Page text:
Inventors of brain-cell-based computers collaborate with a global team of ethicists to examine the ethical applications of bio-computing.
Bio-computing, once a concept confined to science fiction, is now a reality. As such, it’s crucial to begin contemplating its ethical research and application, according to a global assembly of specialists.
The creators of DishBrain have collaborated with bioethicists and medical scientists to outline a comprehensive framework. Their insights and recommendations on addressing this emerging field can be found in a recently published article in Biotechnology Advances.
“Combining biological neural systems with silicon substrates to produce intelligence-like behavior has significant promise, but we need to proceed with the bigger picture in mind to ensure sustainable progress,” says lead author Dr. Brett Kagan, Chief Scientific Officer of biotech start-up Cortical Lab. The group was made famous by their development of DishBrain – a collection of 800,000 living brain cells in a dish that learned to play Pong.
Philosophical and Ethical Questions
While philosophers have for centuries pondered concepts of what makes us human or conscious, co-author and Uehiro Chair in Practical Ethics at the University of Oxford, Professor Julian Savulescu, warns of the urgency to determine practical answers to these questions.
“We haven’t adequately addressed the moral issues of what is even considered ‘conscious’ in the context of today’s technology,” he says.
“As it stands, there are still many ways of describing consciousness or intelligence, each raising different implications for how we think about biologically based intelligent systems.”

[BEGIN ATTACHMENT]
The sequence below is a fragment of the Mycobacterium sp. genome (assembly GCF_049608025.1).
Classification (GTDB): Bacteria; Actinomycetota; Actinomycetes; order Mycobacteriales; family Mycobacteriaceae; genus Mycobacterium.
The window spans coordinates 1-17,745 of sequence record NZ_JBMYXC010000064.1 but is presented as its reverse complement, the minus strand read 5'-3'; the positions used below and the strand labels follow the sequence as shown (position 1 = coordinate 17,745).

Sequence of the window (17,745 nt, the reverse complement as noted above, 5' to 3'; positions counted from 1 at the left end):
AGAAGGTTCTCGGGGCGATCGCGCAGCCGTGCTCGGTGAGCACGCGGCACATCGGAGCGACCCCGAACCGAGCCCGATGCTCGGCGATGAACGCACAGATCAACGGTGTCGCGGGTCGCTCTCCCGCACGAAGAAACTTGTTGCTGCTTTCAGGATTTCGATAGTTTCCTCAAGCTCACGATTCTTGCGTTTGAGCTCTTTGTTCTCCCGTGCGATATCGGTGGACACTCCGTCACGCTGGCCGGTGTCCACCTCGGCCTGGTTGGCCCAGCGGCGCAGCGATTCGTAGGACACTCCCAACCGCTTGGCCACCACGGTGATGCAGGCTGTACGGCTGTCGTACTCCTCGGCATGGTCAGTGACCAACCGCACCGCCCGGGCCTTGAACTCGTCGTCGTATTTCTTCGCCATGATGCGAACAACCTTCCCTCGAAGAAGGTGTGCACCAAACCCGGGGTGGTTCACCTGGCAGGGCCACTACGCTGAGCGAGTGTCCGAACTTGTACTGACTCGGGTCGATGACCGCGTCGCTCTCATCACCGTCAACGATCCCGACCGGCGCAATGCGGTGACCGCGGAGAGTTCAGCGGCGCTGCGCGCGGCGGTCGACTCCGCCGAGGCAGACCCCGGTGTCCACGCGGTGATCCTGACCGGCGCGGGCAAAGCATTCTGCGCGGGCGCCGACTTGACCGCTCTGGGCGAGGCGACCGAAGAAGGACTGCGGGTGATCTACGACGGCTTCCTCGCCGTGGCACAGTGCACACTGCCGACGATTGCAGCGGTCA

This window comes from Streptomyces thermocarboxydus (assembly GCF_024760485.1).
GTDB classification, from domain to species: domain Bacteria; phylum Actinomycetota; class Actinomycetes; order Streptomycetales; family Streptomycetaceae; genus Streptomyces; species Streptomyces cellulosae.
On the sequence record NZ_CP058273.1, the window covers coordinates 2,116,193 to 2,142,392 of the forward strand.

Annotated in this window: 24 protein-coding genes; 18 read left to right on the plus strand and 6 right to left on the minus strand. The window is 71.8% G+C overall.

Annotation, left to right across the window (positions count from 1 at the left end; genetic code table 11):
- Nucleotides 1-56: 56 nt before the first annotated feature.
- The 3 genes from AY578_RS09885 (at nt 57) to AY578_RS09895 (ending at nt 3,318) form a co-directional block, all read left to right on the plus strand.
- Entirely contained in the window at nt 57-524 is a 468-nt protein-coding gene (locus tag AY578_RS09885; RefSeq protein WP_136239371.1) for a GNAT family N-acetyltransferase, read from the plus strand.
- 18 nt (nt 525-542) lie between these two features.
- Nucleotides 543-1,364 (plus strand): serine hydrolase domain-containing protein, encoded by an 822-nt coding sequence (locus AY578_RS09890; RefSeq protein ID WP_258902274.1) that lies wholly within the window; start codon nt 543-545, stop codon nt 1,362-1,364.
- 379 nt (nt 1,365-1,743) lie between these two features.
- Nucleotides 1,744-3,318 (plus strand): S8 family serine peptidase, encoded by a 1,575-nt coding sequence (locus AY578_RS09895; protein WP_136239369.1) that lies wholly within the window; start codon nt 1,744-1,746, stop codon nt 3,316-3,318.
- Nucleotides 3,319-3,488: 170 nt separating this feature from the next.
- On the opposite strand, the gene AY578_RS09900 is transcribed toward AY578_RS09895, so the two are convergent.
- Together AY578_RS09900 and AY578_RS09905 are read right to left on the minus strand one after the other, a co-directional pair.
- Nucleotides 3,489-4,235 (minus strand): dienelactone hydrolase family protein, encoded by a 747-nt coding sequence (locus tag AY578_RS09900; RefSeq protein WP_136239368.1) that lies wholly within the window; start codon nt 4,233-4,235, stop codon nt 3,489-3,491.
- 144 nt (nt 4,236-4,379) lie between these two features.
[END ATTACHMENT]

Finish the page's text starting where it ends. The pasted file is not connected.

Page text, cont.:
The paper cites early English philosopher Jeremy Bentham who argued that, with respect to the moral status of animals, “the question is not, ‘can they reason?’ nor, ‘can they talk?’ but, ‘can they suffer?’”
“From that perspective, even if new biologically based computers show human-like intelligence, it does not necessarily follow that they have moral status,” says co-author Dr Tamra Lysaght, Director of Research at the Centre for Biomedical Ethics, National University of Singapore.
“Our paper doesn’t attempt to definitively answer the full suite of moral questions posed by bio-computers, but it provides a starting framework to ensure that the technology can continue to be researched and applied responsibly,” says Dr Lysaght.
Potential Medical Benefits and Challenges
The paper further highlights the ethical challenges and opportunities offered by DishBrain’s potential to greatly accelerate our understanding of diseases such as epilepsy and dementia.
“Current cell lines used in medical research predominately have European-type genetic ancestry, potentially making it harder to identify genetic-linked side effects,” says co-author Dr Christopher Gyngell, Research Fellow in biomedical ethics from the Murdoch Children’s Research Institute and The University of Melbourne.
“In future models of drug screening, we have the chance to make them more sufficiently representative of the real-world patients by using more diverse cell lines, and that means potentially faster and better drug development.”
The researchers point out that it is worth working through these moral issues, as the potential impact of bio-computing is significant.
“Silicon-based computing is massively energy-hungry with a supercomputer consuming millions of watts of energy. By contrast, the human brain uses as little as 20 watts of energy – biological intelligences will show similar energy efficiency,” says Dr Kagan.
“As it stands, the IT industry is a massive contributor to carbon emissions. If even a relatively small number of processing tasks could be done with bio-computers, there is a compelling environmental reason to explore these alternatives.”
Reference: “The technology, opportunities, and challenges of Synthetic Biological Intelligence” by Brett J. Kagan, Christopher Gyngell, Tamra Lysaght, Victor M. Cole, Tsutomu Sawai and Julian Savulescu, 7 August 2023, Biotechnology Advances.
The study was funded by the Wellcome Trust, the Singapore Ministry of Health’s National Medical Research Council, and the Victorian State Government.